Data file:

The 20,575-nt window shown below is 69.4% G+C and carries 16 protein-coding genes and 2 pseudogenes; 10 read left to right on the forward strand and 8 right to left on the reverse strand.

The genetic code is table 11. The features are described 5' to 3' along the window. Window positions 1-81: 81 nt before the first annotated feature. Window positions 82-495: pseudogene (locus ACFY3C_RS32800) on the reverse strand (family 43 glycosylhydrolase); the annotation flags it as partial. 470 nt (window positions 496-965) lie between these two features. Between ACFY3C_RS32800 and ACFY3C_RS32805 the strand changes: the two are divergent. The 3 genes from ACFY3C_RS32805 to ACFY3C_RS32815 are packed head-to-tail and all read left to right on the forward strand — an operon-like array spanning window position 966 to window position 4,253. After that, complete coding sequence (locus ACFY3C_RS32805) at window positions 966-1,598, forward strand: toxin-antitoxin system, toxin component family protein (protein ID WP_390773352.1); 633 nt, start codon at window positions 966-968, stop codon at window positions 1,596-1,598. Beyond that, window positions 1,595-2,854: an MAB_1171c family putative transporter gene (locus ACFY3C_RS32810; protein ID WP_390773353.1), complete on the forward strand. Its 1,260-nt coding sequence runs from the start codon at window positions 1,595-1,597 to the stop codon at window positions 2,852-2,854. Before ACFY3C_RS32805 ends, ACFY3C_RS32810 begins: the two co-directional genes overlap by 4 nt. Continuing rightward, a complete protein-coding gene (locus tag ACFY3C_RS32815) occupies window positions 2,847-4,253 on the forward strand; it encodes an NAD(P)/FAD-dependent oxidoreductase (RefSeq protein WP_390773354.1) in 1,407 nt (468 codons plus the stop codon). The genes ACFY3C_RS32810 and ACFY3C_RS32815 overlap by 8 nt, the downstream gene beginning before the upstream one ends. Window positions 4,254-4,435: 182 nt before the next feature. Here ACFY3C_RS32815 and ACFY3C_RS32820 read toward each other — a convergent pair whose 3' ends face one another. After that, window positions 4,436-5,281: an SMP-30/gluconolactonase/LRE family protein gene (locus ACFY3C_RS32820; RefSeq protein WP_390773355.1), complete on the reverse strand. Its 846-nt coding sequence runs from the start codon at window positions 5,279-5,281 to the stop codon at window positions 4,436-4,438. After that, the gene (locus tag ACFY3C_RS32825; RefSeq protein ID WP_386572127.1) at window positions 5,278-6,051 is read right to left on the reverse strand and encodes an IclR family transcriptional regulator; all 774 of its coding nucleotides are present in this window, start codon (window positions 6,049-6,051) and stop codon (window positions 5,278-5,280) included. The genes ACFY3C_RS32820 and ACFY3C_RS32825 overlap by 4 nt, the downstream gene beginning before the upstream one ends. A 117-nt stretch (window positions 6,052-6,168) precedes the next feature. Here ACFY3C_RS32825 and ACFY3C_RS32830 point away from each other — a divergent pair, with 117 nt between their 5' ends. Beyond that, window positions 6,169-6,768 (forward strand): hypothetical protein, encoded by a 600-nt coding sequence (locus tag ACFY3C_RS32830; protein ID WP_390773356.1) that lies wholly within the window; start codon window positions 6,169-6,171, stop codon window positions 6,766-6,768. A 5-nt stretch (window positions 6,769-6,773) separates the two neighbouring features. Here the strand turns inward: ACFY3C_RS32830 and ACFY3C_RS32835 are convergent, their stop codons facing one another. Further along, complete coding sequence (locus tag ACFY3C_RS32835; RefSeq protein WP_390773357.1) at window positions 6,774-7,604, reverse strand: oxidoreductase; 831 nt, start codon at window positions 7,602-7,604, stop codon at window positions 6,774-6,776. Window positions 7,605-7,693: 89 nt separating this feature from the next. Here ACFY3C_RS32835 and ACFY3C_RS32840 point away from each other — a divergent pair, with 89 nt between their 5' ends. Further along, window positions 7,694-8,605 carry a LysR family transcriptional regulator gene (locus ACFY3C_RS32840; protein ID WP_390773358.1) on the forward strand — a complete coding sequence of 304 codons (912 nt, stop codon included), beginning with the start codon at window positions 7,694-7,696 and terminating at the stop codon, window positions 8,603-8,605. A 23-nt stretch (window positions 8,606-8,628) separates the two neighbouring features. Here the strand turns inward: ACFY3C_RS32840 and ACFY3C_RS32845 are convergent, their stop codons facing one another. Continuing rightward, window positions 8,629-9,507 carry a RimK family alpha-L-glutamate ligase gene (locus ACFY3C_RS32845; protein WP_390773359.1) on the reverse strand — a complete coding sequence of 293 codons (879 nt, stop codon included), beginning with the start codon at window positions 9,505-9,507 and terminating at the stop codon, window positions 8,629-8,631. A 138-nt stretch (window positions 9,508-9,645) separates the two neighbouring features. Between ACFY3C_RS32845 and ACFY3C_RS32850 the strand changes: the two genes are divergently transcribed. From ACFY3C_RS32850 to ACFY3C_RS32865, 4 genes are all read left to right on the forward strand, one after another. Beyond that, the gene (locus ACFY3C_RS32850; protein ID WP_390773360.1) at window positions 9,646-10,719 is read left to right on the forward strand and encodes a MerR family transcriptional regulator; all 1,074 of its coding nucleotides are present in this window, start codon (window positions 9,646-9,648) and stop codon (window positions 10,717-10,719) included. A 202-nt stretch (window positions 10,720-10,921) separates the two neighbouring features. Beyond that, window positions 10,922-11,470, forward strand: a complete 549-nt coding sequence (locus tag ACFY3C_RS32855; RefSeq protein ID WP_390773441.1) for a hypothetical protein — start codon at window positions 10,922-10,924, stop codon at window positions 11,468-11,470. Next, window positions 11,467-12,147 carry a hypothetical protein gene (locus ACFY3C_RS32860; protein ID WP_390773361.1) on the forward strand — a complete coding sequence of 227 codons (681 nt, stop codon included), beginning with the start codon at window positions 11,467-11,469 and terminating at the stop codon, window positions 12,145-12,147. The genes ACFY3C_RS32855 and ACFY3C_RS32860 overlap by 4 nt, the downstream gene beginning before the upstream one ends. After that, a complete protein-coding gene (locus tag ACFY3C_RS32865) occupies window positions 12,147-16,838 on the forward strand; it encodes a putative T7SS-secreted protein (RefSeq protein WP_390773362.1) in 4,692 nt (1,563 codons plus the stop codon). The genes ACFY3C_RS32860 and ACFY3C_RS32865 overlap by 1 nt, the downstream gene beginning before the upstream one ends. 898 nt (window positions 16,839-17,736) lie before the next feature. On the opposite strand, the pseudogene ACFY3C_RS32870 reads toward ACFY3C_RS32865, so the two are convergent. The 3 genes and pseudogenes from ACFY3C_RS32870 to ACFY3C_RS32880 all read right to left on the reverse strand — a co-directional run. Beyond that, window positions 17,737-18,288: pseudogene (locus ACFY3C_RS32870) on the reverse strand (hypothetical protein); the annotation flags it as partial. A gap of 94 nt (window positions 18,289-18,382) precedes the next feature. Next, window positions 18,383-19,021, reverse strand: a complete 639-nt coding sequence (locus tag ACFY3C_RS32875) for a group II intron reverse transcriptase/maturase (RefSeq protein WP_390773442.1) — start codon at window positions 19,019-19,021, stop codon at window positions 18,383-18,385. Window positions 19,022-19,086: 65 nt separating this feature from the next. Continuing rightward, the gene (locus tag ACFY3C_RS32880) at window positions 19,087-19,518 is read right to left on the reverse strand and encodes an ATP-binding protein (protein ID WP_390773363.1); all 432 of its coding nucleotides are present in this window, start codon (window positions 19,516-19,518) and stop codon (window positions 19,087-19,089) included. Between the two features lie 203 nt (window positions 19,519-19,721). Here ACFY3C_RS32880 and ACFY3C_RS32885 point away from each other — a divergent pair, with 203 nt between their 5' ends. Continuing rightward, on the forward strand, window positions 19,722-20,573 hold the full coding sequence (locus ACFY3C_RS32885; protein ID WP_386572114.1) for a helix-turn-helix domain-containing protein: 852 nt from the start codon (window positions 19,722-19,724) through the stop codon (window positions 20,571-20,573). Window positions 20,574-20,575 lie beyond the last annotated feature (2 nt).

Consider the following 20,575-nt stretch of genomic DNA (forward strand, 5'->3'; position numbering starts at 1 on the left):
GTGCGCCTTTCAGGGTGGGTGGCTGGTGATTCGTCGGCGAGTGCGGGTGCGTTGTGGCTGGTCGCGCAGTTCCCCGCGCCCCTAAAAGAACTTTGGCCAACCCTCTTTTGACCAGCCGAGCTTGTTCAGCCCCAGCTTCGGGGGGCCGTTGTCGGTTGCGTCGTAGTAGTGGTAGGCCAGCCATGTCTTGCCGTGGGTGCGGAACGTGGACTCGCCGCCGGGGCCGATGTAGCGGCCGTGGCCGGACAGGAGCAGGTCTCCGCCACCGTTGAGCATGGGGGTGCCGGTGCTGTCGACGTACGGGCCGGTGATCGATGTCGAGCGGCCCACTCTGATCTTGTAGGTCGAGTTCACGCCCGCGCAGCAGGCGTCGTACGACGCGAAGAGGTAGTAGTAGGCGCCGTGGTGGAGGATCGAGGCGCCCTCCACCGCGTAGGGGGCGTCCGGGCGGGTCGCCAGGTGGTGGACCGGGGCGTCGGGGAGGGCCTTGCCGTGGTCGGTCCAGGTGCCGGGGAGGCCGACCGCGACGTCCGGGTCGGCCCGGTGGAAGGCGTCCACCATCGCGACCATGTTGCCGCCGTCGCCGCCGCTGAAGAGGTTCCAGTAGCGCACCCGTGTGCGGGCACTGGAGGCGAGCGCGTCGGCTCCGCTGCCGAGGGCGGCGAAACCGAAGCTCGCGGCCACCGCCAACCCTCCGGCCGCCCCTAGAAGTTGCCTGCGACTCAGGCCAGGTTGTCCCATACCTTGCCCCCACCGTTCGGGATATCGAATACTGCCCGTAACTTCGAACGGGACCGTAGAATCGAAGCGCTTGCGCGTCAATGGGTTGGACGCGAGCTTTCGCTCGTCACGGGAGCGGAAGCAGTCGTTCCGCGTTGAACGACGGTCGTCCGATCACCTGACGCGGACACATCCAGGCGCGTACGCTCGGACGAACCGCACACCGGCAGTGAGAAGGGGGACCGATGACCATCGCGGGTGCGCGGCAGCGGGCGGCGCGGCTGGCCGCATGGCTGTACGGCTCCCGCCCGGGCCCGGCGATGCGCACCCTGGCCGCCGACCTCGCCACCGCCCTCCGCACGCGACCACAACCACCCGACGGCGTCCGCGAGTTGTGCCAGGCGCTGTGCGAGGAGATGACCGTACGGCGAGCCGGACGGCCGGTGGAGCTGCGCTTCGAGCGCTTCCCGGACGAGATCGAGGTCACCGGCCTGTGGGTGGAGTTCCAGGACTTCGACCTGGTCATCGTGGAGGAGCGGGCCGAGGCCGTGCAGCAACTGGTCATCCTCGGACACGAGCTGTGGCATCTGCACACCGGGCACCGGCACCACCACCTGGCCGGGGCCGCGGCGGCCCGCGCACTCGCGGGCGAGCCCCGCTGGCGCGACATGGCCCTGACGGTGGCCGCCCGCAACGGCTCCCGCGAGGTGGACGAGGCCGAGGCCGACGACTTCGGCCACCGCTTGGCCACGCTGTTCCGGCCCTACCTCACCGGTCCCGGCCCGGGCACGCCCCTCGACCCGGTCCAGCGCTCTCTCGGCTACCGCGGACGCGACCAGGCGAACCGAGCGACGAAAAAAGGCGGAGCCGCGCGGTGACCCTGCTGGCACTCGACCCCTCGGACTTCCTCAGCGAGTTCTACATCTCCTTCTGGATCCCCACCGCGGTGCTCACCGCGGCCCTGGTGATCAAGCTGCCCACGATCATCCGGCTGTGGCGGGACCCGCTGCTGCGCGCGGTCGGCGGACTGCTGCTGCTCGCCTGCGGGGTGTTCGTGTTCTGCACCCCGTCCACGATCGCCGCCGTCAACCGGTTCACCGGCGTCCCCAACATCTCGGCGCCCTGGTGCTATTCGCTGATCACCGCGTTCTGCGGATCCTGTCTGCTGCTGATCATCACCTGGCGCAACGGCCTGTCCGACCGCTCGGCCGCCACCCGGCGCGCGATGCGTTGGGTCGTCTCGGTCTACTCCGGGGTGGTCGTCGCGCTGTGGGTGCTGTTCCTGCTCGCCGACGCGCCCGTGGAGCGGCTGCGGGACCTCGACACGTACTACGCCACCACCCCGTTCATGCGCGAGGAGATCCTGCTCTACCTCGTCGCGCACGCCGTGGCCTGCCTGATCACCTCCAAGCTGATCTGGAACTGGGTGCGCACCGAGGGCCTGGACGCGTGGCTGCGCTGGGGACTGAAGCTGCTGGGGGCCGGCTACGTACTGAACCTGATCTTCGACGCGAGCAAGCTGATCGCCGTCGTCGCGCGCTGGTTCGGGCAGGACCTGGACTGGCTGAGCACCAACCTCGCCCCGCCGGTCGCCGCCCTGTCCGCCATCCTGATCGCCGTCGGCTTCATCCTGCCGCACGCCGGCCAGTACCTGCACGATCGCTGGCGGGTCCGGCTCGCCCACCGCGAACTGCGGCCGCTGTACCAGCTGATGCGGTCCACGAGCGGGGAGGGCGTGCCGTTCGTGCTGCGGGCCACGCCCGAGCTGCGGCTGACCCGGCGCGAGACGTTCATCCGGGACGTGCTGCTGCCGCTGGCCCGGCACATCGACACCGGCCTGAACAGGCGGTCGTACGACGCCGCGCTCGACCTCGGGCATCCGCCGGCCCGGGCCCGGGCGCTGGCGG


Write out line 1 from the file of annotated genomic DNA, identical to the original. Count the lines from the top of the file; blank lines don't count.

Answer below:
The 20,575-nt window shown below is 69.4% G+C and carries 16 protein-coding genes and 2 pseudogenes; 10 read left to right on the forward strand and 8 right to left on the reverse strand.